Is there a sacred formula for NFL pregame shows? Accepted wisdom about whether the chortling good ol' boy quarterback sits to the left of the African-American former player or to the right of the ex-coach angling for a new job in the bigs? A broadcast consultant's report into managing the dynamics of football panels?
Watching the NFL wild-card weekend you'd almost believe there's a Geneva Convention of rules for the highly competitive and (invariably) high-decibel world of pregame shows. What's most striking about the shows is how closely they resemble each other. The lineups for Fox and CBS demonstrate the doppelganger effect in extremis.
Both are hosted by African-Americans - Fox has Curt Menefee; CBS, James Brown.
Both have a dim Hall of Fame QB - Terry Bradshaw on Fox, Dan Marino on CBS.
Both have a Super Bowl-winning coach - Jimmy Johnson on Fox, Bill Cowher on CBS.
Both have retired stars - Michael Strahan of Fox and Shannon Sharpe of CBS - who battle speech impediments. (Fox also maintains former NFL lineman Howie Long, although he often seems to be there only to keep the flat-top haircut alive).
Both shows have their savvy "insider" - Jay Glazer on Fox, Charley Casserly on CBS - with late scoops and injury updates.
And both have enough product placement to keep Madison Avenue humming.
What sets Fox apart from CBS are the wickedly funny spoofs of comedian Frank Caliendo, whose impressions of John Madden and merciless ribbing of the show's panelists is worth suffering all the faux camaraderie that precedes it. Caliendo's Charles Barkley ("Ter-bulor not ter-bul") is a classic.
On the basis of Caliendo, we give the Fox show three footballs out of five while CBS registers 21/2 footballs.
NBC is the rebel without a cause in such matters. As host of the Sunday night game each week, NBC geared its chatter to reflecting the day's activity as opposed to yukking it up about coming games. Hence, less jock and more talk. So we are blessed with the former ESPN duo of Dan Patrick and Keith Olbermann plus NBC's resident wit Bob Costas coaxing gems out of Indy's former Super Bowl coach Tony Dungy and former defensive back Rodney Harrison.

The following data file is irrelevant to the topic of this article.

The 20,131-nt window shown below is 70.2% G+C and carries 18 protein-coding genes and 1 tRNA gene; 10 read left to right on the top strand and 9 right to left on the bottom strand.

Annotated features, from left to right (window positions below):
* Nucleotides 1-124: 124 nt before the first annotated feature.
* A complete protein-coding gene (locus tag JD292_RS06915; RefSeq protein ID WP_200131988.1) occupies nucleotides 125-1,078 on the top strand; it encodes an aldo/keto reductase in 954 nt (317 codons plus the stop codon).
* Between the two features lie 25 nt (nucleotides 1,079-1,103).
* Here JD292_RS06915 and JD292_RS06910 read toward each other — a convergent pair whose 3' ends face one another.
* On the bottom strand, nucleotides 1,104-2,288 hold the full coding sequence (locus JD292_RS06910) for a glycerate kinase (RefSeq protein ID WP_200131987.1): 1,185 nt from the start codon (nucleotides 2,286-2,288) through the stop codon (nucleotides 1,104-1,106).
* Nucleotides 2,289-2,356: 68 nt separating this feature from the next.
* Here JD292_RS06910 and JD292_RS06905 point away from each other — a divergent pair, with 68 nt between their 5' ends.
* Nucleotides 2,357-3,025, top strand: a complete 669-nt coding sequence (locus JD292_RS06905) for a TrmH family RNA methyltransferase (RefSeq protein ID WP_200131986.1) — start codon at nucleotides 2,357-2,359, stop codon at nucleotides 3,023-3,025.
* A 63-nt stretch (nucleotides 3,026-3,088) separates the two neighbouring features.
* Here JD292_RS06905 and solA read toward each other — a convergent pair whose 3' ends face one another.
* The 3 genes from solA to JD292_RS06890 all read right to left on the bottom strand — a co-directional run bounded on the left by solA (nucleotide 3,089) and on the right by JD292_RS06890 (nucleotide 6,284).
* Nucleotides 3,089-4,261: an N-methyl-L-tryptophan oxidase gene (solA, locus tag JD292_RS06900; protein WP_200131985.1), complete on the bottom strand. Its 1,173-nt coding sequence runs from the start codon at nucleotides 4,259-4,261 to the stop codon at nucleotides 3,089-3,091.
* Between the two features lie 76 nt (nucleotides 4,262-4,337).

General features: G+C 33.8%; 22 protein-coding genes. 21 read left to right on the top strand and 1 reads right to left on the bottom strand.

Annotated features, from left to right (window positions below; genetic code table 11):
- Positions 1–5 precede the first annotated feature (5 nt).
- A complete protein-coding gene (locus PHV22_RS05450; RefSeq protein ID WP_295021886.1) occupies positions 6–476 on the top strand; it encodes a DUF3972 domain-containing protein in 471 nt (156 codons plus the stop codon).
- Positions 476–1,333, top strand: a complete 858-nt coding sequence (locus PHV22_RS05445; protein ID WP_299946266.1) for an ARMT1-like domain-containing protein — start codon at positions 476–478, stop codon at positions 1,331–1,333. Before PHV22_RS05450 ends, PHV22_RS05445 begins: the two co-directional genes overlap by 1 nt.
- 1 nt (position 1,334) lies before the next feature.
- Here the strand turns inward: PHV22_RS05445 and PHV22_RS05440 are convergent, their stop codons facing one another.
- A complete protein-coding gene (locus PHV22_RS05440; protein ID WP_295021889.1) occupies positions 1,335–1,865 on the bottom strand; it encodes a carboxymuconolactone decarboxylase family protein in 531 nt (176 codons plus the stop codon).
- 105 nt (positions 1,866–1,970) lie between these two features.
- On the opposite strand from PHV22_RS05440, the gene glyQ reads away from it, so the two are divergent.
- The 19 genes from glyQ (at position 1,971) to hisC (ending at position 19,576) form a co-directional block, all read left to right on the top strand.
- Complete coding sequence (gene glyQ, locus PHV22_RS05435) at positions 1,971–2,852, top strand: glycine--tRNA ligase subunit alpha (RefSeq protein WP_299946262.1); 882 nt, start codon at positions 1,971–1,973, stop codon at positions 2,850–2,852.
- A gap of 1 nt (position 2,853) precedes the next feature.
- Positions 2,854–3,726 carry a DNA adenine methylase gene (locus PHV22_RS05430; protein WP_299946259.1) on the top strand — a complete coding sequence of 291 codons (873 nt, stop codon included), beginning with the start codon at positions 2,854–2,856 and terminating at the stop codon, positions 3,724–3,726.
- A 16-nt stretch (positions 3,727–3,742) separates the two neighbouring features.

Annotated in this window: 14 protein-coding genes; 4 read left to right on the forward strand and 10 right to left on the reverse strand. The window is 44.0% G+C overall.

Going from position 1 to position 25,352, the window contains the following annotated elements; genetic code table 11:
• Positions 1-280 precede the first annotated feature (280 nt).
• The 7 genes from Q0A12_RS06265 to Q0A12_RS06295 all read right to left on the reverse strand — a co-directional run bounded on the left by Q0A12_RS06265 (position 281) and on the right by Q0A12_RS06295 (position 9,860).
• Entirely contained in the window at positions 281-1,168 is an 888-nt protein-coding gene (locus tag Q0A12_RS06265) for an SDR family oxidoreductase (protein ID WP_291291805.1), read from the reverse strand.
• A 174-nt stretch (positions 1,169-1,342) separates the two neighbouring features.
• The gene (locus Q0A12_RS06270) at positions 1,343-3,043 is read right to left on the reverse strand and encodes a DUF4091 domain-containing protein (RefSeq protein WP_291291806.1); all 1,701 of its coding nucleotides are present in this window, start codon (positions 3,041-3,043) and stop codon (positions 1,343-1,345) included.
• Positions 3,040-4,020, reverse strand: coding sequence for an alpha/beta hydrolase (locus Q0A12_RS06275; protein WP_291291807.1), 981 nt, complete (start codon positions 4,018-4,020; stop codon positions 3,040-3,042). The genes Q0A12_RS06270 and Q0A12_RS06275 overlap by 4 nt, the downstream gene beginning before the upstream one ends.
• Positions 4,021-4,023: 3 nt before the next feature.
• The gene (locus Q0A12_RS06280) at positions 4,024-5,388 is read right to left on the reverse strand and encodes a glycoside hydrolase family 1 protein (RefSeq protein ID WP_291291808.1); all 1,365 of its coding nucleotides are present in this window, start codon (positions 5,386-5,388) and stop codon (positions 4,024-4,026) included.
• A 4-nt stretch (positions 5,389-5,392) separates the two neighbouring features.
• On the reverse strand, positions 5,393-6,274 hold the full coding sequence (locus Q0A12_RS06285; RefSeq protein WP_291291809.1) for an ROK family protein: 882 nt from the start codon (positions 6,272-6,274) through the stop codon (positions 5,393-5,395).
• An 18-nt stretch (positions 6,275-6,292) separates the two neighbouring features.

If NFL pregame shows were given an award, NBC would be class valedictorian with the loquacious Costas and the wise-cracking Patrick and Olbermann (who's best known as Bill O'Reilly's political foil these days). Which is just as well, because the soft-spoken Dungy is next to invisible and Harrison is standard-issue former player. Peter King of Sports Illustrated is the designated journalist. The talk here is witty, with the lobotomy factor kept to a minimum.
The only complaint? For all its smarts, the show is a little bloodless sometimes.
Rating: four footballs.
Its polar opposite is the ESPN pregame session populated by a roster of noisy former players in full frat-house mode and moderated by the sonic booms of veteran host Chris Berman. The former coach here - former Chicago Bears legend Mike Ditka - yells, too. Watching ESPN's show on TSN is like putting your ear next to an outboard motor. ESPN has its version of Caliendo in the droll Kenny Maine, who lampoons the self-serious world of the NFL. Too bad Maine's wry comic gems are often lost in the cacophonous chorus of Tom Jackson, Cris Carter, Keyshawn Johnson and Ditka.
Rating: Three footballs.Quotable JoeWhy we've missed Joe Theismann, Master of the Obvious. "When you don't have a field-goal kicker who can make the kicks, it's so deflating for everybody." Deflating. We know how that feels. "It's so important to get into the visual sight of the quarterback," the former CFL QB told us Saturday. Yeah, that invisible sight is a real beyatch.Dial R For Referee Finally, was there no one with a rule book at Hockey Night In Canada to help Jim Hughson and Craig Simpson in Saturday's Pittsburgh-Toronto game? The Penguins' Sergei Gonchar scored a goal, but it initially went undetected. Before video could show the goal, Toronto was given a penalty shot when Gonchar was called for a penalty on a Maple Leafs' breakaway by Alex Ponikarovsky.
Hughson and Simpson correctly identified that Gonchar's initial shot had gone in - then asserted that the goal wiped out Gonchar's penalty. Not so. NHL rules say that while you can't have two goals scored on the same play, you can have a goal and a penalty. It's understandable that not everyone would know the rule, but not one person on the No.1 broadcast crew knows the proper rules in time to assist the broadcast crew?
Maybe HNIC needs to add a former referee instead of another former player to extol the wonderful skill sets of fighters - as Kevin Weekes did Saturday?Report Typo/Error
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